What is an annulment?
It is a finding by the court that your marriage was void or voidable. Unlike divorces, Nevada will always have jurisdiction to annul marriages that occurred here.
The marriage is void, meaning it is no longer valid without any decree of divorce or annulment or other legal proceedings, if:
- Consanguinity between the parties (close blood relation)
- Either of the parties having a former husband or wife then living (bigamy)
A court order is necessary to void a marriage on the following grounds:
- Lack of consent for a minor’s marriage, unless he/she continues to live with spouse after 18th birthday
- Lack of understanding (an insane person/intoxicated, etc.), unless the insane party becomes sane and continues to live with spouse.
- Fraud, unless the parties continue to live together after fraud was discovered
What should I do if I think my marriage is void or voidable?
It is a good idea to seek the annulment even if the statute states that you do not have to (such as the marriage was void). You may file for the annulment even if you have children together (likely to happen in case of bigamy where the first marriage’s divorce was not finalized when the second marriage was entered into). You may also plead for a divorce, in the alternative, if the court finds that your marriage was valid.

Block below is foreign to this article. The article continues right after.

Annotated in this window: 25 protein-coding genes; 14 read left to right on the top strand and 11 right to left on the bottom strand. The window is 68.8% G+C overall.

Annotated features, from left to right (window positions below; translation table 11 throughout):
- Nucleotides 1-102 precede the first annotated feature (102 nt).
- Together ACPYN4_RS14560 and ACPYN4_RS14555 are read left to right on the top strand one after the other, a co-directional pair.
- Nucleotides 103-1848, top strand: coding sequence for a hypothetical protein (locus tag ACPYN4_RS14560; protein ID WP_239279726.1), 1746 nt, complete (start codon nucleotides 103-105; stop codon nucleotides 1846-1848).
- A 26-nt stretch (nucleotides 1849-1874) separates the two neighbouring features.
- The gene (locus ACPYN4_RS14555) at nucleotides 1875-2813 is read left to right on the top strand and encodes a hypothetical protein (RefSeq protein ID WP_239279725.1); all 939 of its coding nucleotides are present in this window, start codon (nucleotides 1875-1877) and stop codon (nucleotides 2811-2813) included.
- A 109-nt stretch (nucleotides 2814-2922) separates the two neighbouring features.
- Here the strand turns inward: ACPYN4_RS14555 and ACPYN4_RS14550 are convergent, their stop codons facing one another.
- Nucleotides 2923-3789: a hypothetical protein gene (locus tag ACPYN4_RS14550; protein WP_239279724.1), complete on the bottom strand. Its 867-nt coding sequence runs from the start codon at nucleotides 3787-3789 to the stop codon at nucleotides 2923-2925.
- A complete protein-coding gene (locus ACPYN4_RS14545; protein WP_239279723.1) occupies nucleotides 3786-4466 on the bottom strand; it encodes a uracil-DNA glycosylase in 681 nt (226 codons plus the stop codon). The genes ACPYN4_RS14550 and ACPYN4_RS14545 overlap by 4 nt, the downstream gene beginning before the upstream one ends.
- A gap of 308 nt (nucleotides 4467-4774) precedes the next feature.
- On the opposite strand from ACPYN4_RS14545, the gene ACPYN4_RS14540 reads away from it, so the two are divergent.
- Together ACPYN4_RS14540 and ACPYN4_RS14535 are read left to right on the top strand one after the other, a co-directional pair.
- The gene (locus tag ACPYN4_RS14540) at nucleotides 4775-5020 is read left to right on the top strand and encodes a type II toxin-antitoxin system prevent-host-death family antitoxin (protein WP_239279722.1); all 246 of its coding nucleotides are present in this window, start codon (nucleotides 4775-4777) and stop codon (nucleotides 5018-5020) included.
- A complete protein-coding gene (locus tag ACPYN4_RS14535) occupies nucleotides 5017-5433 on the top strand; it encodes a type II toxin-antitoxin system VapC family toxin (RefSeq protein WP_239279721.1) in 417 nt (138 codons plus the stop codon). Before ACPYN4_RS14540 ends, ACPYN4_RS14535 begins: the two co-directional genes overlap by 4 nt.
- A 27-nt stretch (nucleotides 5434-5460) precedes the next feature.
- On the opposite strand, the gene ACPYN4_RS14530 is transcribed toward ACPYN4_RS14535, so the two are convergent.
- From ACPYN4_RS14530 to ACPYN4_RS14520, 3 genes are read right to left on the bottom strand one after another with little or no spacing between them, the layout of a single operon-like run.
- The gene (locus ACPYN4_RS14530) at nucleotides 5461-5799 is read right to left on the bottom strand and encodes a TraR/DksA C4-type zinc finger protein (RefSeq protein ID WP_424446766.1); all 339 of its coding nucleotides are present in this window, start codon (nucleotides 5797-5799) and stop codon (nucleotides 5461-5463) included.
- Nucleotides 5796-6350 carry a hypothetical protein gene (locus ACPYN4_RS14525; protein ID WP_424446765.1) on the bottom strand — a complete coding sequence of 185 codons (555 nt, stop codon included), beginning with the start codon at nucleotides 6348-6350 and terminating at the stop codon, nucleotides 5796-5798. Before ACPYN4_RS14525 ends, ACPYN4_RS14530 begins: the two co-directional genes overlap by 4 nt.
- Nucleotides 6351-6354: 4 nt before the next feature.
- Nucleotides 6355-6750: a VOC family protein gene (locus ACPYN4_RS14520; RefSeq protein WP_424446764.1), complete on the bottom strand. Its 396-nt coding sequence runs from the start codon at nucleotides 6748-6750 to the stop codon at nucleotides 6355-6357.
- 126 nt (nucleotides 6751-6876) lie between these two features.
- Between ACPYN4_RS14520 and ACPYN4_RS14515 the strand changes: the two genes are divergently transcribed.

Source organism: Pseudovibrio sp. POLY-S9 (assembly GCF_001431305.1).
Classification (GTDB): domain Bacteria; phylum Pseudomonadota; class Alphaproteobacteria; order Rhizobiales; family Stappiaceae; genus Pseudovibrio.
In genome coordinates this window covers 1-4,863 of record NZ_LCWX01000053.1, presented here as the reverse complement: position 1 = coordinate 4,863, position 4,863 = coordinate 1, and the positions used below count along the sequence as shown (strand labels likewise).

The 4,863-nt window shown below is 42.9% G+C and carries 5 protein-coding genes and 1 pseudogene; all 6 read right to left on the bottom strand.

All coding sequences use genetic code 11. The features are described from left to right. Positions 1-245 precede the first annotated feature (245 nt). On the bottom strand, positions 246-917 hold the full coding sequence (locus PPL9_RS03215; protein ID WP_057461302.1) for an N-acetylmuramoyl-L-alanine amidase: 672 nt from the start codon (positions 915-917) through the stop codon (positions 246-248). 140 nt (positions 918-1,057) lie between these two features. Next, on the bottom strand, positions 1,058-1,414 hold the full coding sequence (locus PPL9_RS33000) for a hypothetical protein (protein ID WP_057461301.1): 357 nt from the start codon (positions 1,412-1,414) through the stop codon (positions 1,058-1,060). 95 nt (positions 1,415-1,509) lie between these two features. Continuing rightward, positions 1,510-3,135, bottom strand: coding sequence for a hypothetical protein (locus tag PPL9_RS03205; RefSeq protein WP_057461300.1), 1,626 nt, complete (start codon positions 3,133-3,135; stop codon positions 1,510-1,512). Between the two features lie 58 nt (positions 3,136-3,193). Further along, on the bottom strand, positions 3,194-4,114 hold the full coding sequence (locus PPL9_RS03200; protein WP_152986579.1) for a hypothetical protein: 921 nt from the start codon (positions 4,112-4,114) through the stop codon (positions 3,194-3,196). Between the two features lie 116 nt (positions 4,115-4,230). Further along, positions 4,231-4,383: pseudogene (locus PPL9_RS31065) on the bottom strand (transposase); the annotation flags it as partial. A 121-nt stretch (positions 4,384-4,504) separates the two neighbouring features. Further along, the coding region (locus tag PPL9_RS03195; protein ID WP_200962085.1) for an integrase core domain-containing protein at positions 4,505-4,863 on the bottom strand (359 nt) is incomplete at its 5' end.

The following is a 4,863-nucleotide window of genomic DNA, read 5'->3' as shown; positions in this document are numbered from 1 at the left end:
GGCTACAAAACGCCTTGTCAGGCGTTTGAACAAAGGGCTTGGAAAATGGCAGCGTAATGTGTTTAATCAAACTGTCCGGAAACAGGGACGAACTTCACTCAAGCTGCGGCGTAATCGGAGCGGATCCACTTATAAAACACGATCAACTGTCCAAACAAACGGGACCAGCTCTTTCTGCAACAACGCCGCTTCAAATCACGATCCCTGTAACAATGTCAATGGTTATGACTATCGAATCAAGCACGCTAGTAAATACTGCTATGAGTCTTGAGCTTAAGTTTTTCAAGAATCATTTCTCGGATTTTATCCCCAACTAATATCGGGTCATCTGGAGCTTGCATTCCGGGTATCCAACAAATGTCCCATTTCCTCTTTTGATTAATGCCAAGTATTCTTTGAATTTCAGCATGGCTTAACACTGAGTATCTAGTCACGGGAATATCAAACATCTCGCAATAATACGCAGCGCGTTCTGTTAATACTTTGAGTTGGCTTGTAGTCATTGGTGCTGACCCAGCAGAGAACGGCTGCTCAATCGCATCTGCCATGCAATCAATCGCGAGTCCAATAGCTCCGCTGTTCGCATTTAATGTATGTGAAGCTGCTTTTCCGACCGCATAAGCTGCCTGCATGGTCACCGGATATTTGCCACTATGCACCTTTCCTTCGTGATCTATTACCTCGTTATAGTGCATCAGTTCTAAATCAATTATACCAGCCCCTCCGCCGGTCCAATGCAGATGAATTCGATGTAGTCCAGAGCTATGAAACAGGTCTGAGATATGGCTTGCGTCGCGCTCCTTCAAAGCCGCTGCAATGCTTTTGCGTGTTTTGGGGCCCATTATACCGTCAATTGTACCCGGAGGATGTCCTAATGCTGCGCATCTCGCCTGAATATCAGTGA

Besides an order that my marriage no longer exists, what else can the court address in an annulment case?
The court can issue orders regarding community property and community debt division, spousal support, child custody, visitation, and child support. The Court can address all issues that could/would have arisen out of the divorce case, but the only difference is at the end of the case, the marriage is annulled (treated as if it had never happened), not dissolved.
NOTE: The information contained on this page is for general background information only. If you have a legal question, it is best to consult with an attorney.